#128 – Tauros

Tauros definitely gives off the right impression at first glance; he’s clearly a bull, those tails mark him as a fantasy bull, and the browns and greys tell you that he doesn’t have anything elemental up his sleeve. He’s exactly the plains-roaming, body-checking steer that he appears to be.

Actual bulls are even more monochromatic, so I do appreciate breaking up his forehead with a few studs – very cowboy-like, and they probably double as pain points when he headbutts you – and covering up a bull’s ridiculous neck-muscle with a mane borrowed somewhat from a bison. Who doesn’t love a good, majestic mane?

The tails don’t really work as much for me, since it’s pretty clear that there’s supposed to be just one business end of his critter and the tails won’t reach to it. Tauros doesn’t even look like it can see behind itself, so using them as a rear-facing defense doesn’t exactly check out, either. It’s not enough to completely undermine what’s otherwise a fairly solid monster, but it’s an odd choice on its face.

Tauros has a pretty great statistical spread on paper – the only thing he’s especially poor at is Special Attack, which he can safely ignore. Physical normal-types tend to be like hammers – inflexible, but good at doing a great job at the one thing that they do (blindly hitting things without worrying too much about type advantage). Granted, his best passive ability isn’t normally available, but he has enough ways to smash things that he still makes a solid teammate for mowing down the main game.

Tauros is used pretty broadly, but rarely deeply in the series. He shows up a lot in the show, but usually as filler to set a “great plains” scene or as cannon fodder to show how strong or fast another Pokémon is by comparison. He makes for great visual shorthand in that way, but rarely comes into his own; nobody even notably uses him in the games, either.

Tauros is unique even among the other first-generation Pokémon for having no expansions on his design at all in the last twenty-five years. No evolutions, pre-evolutions, regional forms, Mega Evolutions or Gigantimax, and no gimmick like Ditto to make those all unnecessary. Good on you, Tauros, standing your ground like that.

That said, I did waffle on whether to include a certain other bovine Pokémon in this piece, since the two are very clear counterparts in the series. Since they don’t share an evolutionary relative, though, they’re staying separate, but it is interesting to note that a monster was later designed with Tauros specifically in mind without making them part of the same family. Usually we see this because the series wants to create a “rival” for an existing monster, but rarely because they want peaceful pairings, so that’s nice to see when it comes up.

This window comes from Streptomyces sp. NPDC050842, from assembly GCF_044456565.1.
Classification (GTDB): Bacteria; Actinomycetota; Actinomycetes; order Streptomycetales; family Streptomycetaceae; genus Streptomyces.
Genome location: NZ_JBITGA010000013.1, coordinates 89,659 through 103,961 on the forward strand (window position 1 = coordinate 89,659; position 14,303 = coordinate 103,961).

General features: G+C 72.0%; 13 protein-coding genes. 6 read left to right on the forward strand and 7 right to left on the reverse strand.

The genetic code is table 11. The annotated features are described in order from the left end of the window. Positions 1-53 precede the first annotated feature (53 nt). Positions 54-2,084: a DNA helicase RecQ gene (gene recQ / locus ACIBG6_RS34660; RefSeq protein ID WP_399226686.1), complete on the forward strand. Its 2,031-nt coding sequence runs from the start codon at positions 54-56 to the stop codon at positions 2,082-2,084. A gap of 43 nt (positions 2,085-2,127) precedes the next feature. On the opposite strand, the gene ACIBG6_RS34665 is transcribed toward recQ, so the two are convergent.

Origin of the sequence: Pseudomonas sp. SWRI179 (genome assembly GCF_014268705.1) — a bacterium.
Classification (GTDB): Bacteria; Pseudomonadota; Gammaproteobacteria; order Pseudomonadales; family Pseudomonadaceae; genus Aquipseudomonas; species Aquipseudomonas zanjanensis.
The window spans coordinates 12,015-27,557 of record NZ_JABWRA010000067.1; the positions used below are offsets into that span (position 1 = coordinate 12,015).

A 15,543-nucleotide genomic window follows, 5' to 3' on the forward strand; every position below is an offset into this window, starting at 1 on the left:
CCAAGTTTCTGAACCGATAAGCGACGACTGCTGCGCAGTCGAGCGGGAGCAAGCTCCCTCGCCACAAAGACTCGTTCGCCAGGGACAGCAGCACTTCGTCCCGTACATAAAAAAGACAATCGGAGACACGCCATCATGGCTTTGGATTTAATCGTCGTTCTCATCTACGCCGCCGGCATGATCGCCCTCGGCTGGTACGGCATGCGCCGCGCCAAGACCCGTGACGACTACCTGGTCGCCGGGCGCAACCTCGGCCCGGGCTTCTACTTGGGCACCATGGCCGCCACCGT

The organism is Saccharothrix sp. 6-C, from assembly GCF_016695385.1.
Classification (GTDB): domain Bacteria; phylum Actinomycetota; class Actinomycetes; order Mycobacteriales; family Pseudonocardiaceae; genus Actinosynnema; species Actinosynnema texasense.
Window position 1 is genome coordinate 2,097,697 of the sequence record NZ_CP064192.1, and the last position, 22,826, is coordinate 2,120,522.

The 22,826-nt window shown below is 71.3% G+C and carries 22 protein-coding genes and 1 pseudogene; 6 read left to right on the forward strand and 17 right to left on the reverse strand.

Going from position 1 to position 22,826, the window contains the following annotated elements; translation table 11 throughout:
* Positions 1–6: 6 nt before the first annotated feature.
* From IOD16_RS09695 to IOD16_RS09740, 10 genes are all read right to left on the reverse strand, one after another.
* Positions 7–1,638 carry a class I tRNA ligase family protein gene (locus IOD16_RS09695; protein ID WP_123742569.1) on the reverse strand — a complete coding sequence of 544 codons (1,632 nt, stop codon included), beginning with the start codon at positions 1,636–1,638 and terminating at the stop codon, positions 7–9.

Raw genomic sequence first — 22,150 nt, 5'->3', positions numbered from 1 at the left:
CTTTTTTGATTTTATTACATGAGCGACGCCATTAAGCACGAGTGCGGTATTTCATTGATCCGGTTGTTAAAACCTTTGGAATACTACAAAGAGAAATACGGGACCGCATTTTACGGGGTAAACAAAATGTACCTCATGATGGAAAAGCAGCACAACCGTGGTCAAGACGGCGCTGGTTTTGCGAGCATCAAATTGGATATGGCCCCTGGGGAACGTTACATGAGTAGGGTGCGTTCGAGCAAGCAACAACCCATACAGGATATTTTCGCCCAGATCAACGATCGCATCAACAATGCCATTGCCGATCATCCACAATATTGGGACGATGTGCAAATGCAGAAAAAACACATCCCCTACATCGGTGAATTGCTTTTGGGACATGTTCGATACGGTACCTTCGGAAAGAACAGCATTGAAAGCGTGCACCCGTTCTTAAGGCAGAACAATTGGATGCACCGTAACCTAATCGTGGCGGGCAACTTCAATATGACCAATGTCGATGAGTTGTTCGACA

Those tails of his that don’t seem to have much of a use? They’re there so that Tauros can whip themself into charging, which is patently ridiculous. You only whip a bull when you need to force him to move, and if a Tauros is whipping himself, he clearly already has the necessary motivation. It’s maybe a neat visual idea, but in practical terms it seems like unnecessary masochism on the monster’s part.

That said, Tauros in general is just a violent sonofagun, as the text reminds us constantly. The only place where he isn’t rampage-hungry enough to charge a tree for lack of another body is Alola, the island region. Again, patently ridiculous; you’d expect a pains-roaming animal to go stir-crazy and become more agitated with a more limited space to inhabit, regardless of what the climate does for them.

Alola centered itself a lot more around the day-to-day coexistence between squishy humans and fantasy monsters, though, as is evidenced by people regularly riding Tauros there like a horse (whereas normally bull-riding has much more “exciting” connotations). Maybe Tauros just need a calm hand to guide them down; the self-flagellation and herding around with other violent Tauros probably create a really negative feedback loop. Looking forward to that thesis paper on Tauros psychology, professors.

Last note: while Tauros is as good and straightforward a name as this creature warrants, its Japanese and Korean names are Kentauros, the literal Greek word for the Greek centaur, which this thing 100% is not. Words mean things, folks.

Tauros is… fine? He’s definitely one of the more straightforward monsters, and definitely a great visual interpretation of a bull, and straightforward does fit the idea of a bull on some “meta” level. He does that arguably too well, though – before writing this, I couldn’t tell you a thing about him that would distinguish him from an actual, living-on-a-ranch-in-Kansas bull, which doesn’t speak strongly to him filling a niche in the series. Not a hard first-generation monster to stick in Reserve.

Any and all appreciation for Tauros is welcome in the comments!

Leave a Reply

Fill in your details below or click an icon to log in:

WordPress.com Logo

You are commenting using your WordPress.com account. Log Out /  Change )

Twitter picture

You are commenting using your Twitter account. Log Out /  Change )

Facebook photo

You are commenting using your Facebook account. Log Out /  Change )

Connecting to %s

%d bloggers like this:
close-alt close collapse comment ellipsis expand gallery heart lock menu next pinned previous reply search share star